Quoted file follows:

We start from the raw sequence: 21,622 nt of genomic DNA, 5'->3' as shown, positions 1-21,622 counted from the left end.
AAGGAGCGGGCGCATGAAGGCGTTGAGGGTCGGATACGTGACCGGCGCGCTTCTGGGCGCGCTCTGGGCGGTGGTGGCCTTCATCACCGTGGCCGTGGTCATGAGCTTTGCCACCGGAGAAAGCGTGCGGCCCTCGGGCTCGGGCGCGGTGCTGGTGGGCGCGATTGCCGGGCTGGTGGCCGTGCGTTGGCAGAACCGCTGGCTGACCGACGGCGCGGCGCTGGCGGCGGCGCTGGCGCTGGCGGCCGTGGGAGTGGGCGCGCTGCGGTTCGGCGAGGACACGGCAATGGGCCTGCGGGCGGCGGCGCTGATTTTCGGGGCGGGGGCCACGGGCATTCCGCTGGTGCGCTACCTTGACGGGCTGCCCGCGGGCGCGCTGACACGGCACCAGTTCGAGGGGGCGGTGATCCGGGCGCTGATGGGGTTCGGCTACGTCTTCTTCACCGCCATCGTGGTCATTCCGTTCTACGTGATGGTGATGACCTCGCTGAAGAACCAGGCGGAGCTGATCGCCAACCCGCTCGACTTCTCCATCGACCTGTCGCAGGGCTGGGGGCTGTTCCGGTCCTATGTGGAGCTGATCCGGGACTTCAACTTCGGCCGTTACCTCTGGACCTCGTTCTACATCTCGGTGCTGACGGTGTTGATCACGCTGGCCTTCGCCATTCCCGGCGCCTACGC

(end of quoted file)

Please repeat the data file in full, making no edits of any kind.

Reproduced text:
We start from the raw sequence: 21,622 nt of genomic DNA, 5'->3' as shown, positions 1-21,622 counted from the left end.
AAGGAGCGGGCGCATGAAGGCGTTGAGGGTCGGATACGTGACCGGCGCGCTTCTGGGCGCGCTCTGGGCGGTGGTGGCCTTCATCACCGTGGCCGTGGTCATGAGCTTTGCCACCGGAGAAAGCGTGCGGCCCTCGGGCTCGGGCGCGGTGCTGGTGGGCGCGATTGCCGGGCTGGTGGCCGTGCGTTGGCAGAACCGCTGGCTGACCGACGGCGCGGCGCTGGCGGCGGCGCTGGCGCTGGCGGCCGTGGGAGTGGGCGCGCTGCGGTTCGGCGAGGACACGGCAATGGGCCTGCGGGCGGCGGCGCTGATTTTCGGGGCGGGGGCCACGGGCATTCCGCTGGTGCGCTACCTTGACGGGCTGCCCGCGGGCGCGCTGACACGGCACCAGTTCGAGGGGGCGGTGATCCGGGCGCTGATGGGGTTCGGCTACGTCTTCTTCACCGCCATCGTGGTCATTCCGTTCTACGTGATGGTGATGACCTCGCTGAAGAACCAGGCGGAGCTGATCGCCAACCCGCTCGACTTCTCCATCGACCTGTCGCAGGGCTGGGGGCTGTTCCGGTCCTATGTGGAGCTGATCCGGGACTTCAACTTCGGCCGTTACCTCTGGACCTCGTTCTACATCTCGGTGCTGACGGTGTTGATCACGCTGGCCTTCGCCATTCCCGGCGCCTACGC